The only think it will not do: If you move the identifier to another unit/package, the projects are not updated. But with any other solution, you need to at least update all the uses clauses too. And you can use cody to find the identifier again, and get everything updated. (one by one)

I do recommend to at least try the "Unit Identifier dictionary".

lucamar

  • Sr. Member
  • ****
  • Posts: 494
Re: HowTo use additional packages EASY for all projects
« Reply #6 on: November 13, 2018, 05:53:27 pm »
Adding packages without recompiling the IDE is not possible (yet)
This is true only for designtime packages. If you use runtime packages (or create components at runtime) then it is sufficient to compile the package only.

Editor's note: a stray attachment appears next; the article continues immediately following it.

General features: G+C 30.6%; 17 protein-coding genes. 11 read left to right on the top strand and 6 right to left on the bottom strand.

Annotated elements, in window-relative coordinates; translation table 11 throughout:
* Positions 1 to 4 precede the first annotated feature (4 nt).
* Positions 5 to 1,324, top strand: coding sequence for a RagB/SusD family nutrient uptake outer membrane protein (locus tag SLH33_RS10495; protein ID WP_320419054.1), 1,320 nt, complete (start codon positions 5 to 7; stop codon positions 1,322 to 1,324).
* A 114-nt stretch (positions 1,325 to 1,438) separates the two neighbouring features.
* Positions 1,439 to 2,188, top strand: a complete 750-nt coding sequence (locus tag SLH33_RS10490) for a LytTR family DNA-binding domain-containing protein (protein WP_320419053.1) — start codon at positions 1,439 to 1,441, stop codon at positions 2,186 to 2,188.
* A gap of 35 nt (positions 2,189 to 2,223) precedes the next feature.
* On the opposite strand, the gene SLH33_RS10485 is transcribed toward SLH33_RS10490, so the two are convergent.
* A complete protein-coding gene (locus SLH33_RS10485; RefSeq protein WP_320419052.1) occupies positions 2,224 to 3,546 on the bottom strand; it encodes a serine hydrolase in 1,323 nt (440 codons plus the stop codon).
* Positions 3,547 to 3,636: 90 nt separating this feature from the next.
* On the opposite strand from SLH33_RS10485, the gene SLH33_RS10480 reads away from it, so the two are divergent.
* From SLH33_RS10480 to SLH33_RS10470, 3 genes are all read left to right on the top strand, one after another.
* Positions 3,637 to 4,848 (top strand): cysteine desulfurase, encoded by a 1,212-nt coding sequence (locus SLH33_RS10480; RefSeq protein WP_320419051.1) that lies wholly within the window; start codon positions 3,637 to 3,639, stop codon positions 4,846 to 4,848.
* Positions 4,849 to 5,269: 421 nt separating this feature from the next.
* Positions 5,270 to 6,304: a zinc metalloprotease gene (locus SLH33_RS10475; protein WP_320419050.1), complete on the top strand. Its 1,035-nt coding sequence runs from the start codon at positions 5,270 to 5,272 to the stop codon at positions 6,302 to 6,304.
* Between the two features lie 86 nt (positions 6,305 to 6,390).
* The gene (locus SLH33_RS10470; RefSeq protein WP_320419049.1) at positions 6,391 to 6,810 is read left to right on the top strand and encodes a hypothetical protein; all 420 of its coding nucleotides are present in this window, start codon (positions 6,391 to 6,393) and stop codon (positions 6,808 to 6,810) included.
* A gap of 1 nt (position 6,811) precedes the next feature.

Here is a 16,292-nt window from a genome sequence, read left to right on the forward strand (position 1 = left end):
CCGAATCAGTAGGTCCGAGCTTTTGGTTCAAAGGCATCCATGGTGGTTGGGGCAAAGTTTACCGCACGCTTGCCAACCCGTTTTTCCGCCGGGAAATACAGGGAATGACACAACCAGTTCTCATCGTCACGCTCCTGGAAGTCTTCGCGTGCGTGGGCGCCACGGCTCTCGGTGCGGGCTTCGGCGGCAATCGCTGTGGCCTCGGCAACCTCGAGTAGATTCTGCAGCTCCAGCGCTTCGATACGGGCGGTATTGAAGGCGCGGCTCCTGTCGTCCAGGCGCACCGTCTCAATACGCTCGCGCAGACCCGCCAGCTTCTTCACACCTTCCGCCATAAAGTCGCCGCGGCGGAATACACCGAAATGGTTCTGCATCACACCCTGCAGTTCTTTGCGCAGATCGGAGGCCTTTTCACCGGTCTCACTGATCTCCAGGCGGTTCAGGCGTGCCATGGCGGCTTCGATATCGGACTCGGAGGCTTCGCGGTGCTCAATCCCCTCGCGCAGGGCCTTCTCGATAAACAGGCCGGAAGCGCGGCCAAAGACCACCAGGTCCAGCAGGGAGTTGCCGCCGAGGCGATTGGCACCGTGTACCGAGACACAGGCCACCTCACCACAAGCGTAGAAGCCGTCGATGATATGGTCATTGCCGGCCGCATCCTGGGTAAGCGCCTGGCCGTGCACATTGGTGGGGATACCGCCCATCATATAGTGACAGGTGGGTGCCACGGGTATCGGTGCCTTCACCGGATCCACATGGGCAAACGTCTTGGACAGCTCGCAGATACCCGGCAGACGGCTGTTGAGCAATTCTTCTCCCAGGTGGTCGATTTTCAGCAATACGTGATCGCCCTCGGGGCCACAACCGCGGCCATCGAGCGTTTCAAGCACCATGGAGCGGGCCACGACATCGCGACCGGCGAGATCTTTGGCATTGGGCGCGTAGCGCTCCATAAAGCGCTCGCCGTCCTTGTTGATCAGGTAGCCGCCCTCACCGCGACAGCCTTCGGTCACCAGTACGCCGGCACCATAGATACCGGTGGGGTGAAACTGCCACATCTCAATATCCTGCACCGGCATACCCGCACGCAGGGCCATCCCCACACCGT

Ah ... yes, that's an important remark. :-[
Turbo Pascal 3 CP/M - Amstrad PCW 8256 (512 KB !!!) :P
Lazarus 1.8.4/FPC 3.0.4 on:
(K)Ubuntu 11..16, Windows XP SP3 (Home/Prof.) and various DOS incarnations.

Martin_fr

  • Administrator
  • Hero Member
  • *
  • Posts: 4949
    • wiki
Re: HowTo use additional packages EASY for all projects
« Reply #7 on: November 13, 2018, 06:10:29 pm »
To see how packages work:

Start with the project inspector (project menu). It shows what packages are used by your project.
You can add any existing package (though better let cody do it, easier).

Any code/unit in those packages -> you can browse/navigate (eg go to implementation shortcut).

For your own units, that you want to be able to use in more than one project -> create your own package (package menu), save it do a new folder. 
Either:
- add new units, using the package window's toolbar (Add Toolbutton -> new)
- save/copy files into the folder and use  (Add Toolbutton -> from filesystem)
 (If they are in your project, do NOT use "save as" / copy them outside the ide)

Those units must then NOT be listed in the project inspector.